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The Man Who Came to Dinner (2000)

Broadcast of a live performance of the Roundabout Theater Company's 2000 New York revival of the classic Kaufman-Hart comedy, about a famous (and famously acid-tongued) theater critic who ... See full summary »

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(play), (play) | 1 more credit »
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Cast

Cast overview, first billed only:
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Maggie Cutler (as Harriet Harris)
Lewis J. Stadlen ...
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Linda Stephens ...
Terry Beaver ...
William Duell ...
Mary Catherine Wright ...
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Ruby Holbrook ...
Julie Boyd ...
Jeff Hayenga ...
John (as Jeffrey Hayenga)
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Storyline

Broadcast of a live performance of the Roundabout Theater Company's 2000 New York revival of the classic Kaufman-Hart comedy, about a famous (and famously acid-tongued) theater critic who is forced to stay in a Midwestern couple's home and the havoc that ensues. Written by Tommy Peter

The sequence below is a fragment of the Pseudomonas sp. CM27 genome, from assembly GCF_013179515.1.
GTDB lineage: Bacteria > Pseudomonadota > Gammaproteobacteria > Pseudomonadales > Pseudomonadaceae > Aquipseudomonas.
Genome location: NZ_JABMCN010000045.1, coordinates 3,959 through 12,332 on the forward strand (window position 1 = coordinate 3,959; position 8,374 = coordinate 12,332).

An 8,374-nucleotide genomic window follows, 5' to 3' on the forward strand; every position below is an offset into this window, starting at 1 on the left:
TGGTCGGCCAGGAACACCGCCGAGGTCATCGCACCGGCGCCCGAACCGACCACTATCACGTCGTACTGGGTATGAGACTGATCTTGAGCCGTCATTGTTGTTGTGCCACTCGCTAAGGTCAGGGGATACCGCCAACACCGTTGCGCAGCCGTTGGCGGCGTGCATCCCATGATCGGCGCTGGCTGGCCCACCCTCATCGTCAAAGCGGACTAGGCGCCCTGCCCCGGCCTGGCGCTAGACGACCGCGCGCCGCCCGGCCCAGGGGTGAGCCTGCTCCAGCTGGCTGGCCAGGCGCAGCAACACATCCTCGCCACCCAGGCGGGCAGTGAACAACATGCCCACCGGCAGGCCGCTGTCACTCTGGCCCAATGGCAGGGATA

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Genres:

Comedy | Drama

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Details

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Release Date:

7 October 2000 (USA)  »

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1.33 : 1
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Did You Know?

Trivia

The part of Banjo was based on Alexander Woollcott's good friend, Harpo Marx. Harpo thought so much of Woollcott that he named two of his children after him. See more »

Quotes

Sheridan Whiteside: I may vomit.
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Connections

Version of The Man Who Came to Dinner (1942) See more »

Soundtracks

What Am I To Do
(uncredited)
Written by Cole Porter
Performed by Byron Jennings
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User Reviews

Live from Broadway
8 October 2000 | by (Eatontown, NJ, USA) – See all my reviews

PBS is to be commended for its "Stage on Screen" series premiere with this live broadcast from the newly restored 42nd Street theater district in New York City. While Nathan Lane has less of the imperious acidic bite that Monty Woolley brought to the 1942 film, Lane and the play still have punch and sparkle.

Of necessity, the live stage performance lacks the brisk pace of the movie simply because of the stops for scene changes or intermissions between acts. In addition, the classic film was pared down for length. In this broadcast, the interruptions were at least filled with chatty information about the play, the people represented in the play, and the resurrection of 42nd Street.

Despite or because of its dated allusions and overt references, the play is a delightful slice of real life in America just prior to World War II. The work stands up well and is likely to be a classic of 20th Century American theater.


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